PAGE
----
Rocket GTM 🚀 - Avoid this critical GTM mistake
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One Major Mistake to Avoid
When building a house builders are focused on doing a good job, they're not focused which job to do, or whether the house is built in the right place. All of that has been validated beforehand by the architect and site manager.
Taking a product to market is the same thing. There is the preparation and validation phase, before the execution phase.
The biggest mistake founders and go-to-market leaders make is:
Attempting to execute a business model, before validating which business model to execute.
It sounds obvious, but it's a common problem.
Whether a conscious decision or not, it happens because of an unspoken assumption that product-market fit is validated. This assumption can be fatal.
The objective of a Go-To-Market team isn't to execute an unproven business model, it's to validate which business model to execute. They exist to validate a set of hypotheses and determine which business model to invest time and effort into.
Revenue is not the goal
Focusing on revenue is a common mistake. This is what I call an acquisition focused go-to-market. Although this sounds ridiculous,, winning customers isn't the objective. Winning customers is a consequence of product-market fit, but product-market fit and validating the business model is the goal itself.
Winning customers is a consequence of product-market fit, but not the goal itself. The goal is to achieve product-market fit and validate the business model.
Focusing on revenue, instead of what makes revenue possible, leads to bad practices. Deals are closed at all costs. Low-fit customers sneak in the pipeline. Learnings are foregone in order to focus on closing. It's an ugly spiral that takes everyone away from what really matters. Achieving PMF and validating which business model to execute.
In addition to this failure, focusing on revenue can create unnecessary team tensions. When leadership make the false assumption that PMF and GTMF have been validated, the only excuse for poor results must be poor execution. How can you be sure whether the plan was executed poorly, or the plan itself was the issue?
Focusing on revenue in the early stages of go-to-market doesn't work.
There are five stages to company building
Build the product
Validate the market
Validate the business model
Scale the business model
Focusing on revenue makes the assumption that you've already conquered steps one, two, and three and are now ready to scale the business model.
This can work, but only if you strike gold in having product-market fit (PMF) and go-to-market fit (GTMF) first time around, without any need for iteration. It's extremely rare, but it can happen.
In fact, this is exactly what happened at Spendesk when we launched the UK and German markets. We had a strong product-market fit in France, our core market. When I was hired to launch the UK I picked up the phone, sent a bunch of cold emails, and started to execute a sales process. It worked! We didn't need to validate PMF because we already had it. But we were extremely lucky. When I moved to the US last year, this was not the case.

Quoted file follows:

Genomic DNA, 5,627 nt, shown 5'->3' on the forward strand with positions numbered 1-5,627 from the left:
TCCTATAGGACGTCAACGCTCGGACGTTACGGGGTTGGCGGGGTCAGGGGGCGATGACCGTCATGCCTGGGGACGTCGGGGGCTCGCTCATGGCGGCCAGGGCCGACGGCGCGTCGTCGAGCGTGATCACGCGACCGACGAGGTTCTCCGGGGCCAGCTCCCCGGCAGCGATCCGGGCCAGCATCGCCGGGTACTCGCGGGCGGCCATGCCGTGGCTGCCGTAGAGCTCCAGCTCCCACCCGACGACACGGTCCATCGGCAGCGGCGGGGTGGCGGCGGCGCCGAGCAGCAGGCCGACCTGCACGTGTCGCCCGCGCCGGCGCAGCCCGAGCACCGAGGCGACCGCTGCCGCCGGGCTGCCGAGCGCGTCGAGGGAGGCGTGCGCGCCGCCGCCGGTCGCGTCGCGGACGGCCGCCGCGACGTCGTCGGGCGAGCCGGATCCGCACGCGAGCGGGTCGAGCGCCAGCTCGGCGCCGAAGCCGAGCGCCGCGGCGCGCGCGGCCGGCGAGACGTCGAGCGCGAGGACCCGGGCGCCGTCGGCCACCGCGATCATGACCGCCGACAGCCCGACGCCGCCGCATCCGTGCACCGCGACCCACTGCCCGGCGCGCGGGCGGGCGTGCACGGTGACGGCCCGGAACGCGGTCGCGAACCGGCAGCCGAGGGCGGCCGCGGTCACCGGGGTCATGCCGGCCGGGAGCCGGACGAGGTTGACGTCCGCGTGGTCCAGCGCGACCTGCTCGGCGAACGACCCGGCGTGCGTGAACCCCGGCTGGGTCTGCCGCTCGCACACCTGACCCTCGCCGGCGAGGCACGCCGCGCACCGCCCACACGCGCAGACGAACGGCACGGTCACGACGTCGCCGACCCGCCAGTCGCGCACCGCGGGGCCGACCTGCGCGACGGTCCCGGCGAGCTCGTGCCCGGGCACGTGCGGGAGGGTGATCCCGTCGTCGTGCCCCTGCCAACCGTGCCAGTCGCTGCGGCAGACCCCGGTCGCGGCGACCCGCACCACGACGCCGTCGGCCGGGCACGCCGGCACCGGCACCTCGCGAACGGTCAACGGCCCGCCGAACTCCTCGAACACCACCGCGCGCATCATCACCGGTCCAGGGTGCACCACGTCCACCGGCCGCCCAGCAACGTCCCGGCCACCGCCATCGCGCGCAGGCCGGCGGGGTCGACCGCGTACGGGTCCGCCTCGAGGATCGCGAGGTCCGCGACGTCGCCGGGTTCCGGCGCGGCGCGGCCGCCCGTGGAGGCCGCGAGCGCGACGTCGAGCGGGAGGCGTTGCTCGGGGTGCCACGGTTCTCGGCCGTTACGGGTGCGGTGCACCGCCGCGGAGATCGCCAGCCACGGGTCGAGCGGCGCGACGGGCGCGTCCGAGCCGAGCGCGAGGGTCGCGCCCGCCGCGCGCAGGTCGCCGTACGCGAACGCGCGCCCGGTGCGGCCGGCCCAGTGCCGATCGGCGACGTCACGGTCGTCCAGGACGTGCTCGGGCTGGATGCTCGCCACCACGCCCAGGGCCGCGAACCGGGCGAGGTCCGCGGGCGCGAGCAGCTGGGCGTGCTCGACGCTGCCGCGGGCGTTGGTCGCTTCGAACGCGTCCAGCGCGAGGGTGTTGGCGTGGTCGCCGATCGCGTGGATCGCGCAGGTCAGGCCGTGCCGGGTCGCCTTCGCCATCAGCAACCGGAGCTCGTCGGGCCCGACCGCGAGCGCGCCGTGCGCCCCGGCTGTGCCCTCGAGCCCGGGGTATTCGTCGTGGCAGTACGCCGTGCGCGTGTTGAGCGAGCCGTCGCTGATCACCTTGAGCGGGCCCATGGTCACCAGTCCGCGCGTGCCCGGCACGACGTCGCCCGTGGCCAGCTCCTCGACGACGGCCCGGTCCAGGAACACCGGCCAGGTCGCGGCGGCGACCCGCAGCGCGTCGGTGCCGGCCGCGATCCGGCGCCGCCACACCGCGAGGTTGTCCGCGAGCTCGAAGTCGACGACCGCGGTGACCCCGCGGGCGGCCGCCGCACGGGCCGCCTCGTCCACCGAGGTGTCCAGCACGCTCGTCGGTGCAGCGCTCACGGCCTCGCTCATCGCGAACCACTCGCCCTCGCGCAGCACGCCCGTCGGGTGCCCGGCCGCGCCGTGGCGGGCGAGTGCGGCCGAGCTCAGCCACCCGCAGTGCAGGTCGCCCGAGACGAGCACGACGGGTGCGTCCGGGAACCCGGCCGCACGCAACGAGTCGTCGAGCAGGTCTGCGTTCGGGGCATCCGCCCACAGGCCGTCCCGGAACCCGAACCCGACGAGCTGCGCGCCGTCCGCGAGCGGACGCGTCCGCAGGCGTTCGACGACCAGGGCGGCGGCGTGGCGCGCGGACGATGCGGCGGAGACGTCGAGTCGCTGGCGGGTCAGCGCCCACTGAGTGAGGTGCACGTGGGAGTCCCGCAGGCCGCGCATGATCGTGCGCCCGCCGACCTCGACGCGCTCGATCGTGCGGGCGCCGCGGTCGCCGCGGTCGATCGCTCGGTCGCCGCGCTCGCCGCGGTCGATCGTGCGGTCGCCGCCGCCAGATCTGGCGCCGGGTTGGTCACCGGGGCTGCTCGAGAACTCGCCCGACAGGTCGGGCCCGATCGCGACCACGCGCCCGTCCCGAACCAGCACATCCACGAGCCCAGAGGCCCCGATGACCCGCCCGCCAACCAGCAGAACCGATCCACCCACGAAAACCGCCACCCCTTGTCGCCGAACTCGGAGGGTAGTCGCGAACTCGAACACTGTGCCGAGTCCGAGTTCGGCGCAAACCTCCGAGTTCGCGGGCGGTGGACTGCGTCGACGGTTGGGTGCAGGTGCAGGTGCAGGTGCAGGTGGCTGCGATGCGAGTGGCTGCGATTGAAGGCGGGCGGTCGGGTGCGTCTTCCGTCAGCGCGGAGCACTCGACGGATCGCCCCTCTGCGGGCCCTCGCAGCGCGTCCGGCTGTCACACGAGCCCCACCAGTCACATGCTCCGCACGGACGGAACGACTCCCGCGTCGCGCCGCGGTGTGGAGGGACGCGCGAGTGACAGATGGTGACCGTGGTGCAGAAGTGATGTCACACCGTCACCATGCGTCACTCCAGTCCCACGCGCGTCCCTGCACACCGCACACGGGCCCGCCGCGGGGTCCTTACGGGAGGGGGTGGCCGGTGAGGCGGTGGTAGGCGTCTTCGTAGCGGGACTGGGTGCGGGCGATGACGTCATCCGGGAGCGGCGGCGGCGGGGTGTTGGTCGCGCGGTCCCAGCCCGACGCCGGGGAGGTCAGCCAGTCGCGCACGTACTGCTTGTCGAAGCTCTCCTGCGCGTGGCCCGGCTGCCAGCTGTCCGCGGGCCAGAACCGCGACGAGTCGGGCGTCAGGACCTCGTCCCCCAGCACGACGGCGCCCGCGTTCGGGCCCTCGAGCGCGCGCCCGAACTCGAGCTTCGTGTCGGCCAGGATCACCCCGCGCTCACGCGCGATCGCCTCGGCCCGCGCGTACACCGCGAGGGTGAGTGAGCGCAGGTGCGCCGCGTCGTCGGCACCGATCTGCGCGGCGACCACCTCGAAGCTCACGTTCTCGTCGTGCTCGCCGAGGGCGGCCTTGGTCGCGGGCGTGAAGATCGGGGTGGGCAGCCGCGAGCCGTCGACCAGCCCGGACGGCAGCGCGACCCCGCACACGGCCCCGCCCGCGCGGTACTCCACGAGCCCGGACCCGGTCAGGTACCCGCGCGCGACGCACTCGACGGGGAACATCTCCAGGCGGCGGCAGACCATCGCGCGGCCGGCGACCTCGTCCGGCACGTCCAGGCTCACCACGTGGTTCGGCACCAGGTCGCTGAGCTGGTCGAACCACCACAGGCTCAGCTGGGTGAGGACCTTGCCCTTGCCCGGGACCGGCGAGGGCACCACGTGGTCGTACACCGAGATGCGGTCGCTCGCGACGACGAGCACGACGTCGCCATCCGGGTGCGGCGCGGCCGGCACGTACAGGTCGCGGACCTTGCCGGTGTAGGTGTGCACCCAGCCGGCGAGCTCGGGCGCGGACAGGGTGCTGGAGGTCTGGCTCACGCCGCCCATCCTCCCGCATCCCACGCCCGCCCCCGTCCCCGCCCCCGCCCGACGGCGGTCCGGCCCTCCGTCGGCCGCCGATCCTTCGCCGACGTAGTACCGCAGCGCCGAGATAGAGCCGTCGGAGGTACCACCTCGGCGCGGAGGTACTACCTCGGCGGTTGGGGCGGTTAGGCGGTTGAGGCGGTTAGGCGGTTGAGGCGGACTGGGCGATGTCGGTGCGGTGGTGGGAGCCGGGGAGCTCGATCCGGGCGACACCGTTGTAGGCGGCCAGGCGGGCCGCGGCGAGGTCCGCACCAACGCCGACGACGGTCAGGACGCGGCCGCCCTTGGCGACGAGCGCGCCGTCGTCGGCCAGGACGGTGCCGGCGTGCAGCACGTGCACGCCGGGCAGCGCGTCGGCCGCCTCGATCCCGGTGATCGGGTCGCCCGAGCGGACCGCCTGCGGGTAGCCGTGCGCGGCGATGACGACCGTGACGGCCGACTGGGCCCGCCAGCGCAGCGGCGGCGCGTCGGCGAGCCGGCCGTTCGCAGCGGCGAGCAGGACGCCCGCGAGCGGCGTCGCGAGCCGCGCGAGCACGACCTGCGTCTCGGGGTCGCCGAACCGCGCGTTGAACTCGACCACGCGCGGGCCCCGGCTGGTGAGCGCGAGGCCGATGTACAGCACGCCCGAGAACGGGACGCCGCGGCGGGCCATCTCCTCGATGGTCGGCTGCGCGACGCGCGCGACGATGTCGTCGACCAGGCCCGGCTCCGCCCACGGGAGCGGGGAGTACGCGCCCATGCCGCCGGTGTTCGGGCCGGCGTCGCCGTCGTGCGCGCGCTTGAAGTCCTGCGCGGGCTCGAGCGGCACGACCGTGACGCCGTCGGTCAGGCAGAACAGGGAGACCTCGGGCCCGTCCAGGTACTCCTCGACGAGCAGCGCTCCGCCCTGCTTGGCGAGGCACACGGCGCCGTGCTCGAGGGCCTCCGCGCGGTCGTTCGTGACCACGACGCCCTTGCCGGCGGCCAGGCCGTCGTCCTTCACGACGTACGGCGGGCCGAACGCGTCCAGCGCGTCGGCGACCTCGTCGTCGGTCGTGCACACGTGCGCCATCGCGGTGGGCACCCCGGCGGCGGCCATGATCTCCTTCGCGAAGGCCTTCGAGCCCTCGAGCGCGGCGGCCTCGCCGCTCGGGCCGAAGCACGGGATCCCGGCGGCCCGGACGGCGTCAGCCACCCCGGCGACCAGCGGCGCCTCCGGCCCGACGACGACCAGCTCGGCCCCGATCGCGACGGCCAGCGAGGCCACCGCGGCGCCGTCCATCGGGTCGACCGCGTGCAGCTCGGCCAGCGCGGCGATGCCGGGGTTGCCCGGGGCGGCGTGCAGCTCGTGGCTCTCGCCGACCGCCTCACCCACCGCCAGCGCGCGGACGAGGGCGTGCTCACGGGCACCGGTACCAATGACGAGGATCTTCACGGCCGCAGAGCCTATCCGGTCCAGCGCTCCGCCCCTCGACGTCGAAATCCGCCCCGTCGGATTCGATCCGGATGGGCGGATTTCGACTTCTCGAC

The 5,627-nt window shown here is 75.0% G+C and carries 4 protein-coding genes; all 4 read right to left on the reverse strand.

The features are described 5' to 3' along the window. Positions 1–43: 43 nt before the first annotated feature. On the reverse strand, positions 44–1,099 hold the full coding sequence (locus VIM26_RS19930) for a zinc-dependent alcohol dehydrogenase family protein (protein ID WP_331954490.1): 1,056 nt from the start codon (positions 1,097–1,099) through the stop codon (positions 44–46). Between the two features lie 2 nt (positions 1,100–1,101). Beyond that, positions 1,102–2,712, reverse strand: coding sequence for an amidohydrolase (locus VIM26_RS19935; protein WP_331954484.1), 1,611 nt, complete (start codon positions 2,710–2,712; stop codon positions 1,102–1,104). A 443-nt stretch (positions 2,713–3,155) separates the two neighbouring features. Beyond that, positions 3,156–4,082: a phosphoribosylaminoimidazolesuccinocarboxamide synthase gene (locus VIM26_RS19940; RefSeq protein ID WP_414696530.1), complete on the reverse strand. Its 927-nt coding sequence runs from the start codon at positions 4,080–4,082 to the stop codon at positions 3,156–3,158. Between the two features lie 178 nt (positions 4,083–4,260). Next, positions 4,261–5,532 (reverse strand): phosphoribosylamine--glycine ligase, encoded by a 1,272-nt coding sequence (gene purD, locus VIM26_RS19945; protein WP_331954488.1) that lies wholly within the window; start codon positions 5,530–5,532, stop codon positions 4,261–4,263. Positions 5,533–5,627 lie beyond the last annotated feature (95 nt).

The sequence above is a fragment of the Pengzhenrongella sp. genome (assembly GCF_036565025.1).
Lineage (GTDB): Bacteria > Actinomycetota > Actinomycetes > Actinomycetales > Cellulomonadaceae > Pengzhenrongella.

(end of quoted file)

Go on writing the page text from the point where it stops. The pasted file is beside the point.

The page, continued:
We arrived in the US four years late. There was a lot of well funded competition, all going after the same customer. There was a strong pain-fit, but our solution wasn't working in this new environment.
Coming to the market with a revenue focus slowed our learning. We continued trying to close the same customer far longer than we should have. Had we been focused on validated learning and laid out a set of hypotheses in the beginning, it would have been clear that we needed to change either the product (what we sell), the segment (who we sell to), or the positioning (how we sell it).
This is when I came across the Customer Development Process laid out by Steve Blank in his book called 'The Four Steps to an Epiphany'. It completely changed the game for our team.
What to do instead
To validate your business model you must start with a set of hypotheses. Everything you do should seek to validate or nullify these hypotheses as quickly as possible. Only once validated can you be confident in investing in growth. If they are nullified, you must take your learnings and begin iterating using the PSP Framework.
Define a set of hypotheses
Validate or nullify them
If validated, invest in growth
If nullified, learn and iterate either product, segment, or positioning
Rinse and repeat
Your hypotheses may look something like:
Our ideal customer profile is between 20-200 employees with an in-house finance team
Our current MVP (minimum viable product) is sufficient to get early traction
The US market is trying to solve the same problems as our EU customers
The product required to solve these problems won't need to be adapted
There are a multitude of ways you could go about validating these hypotheses. Trying to sell your product and seeing what happens is definitely one of them. But it's not the only way.
You could equally open a private beta with a waitlist. Launch a landing page and see who signs up. Interview your ideal customers in return for Amazon vouchers.
GTM motions are all about quickly validating hypotheses and figuring out what the right business model should be. It's not about executing an existing business model, because you don't have one yet.
If you're struggling to get traction ask yourselves this question:
are we focusing on revenue or validated learning?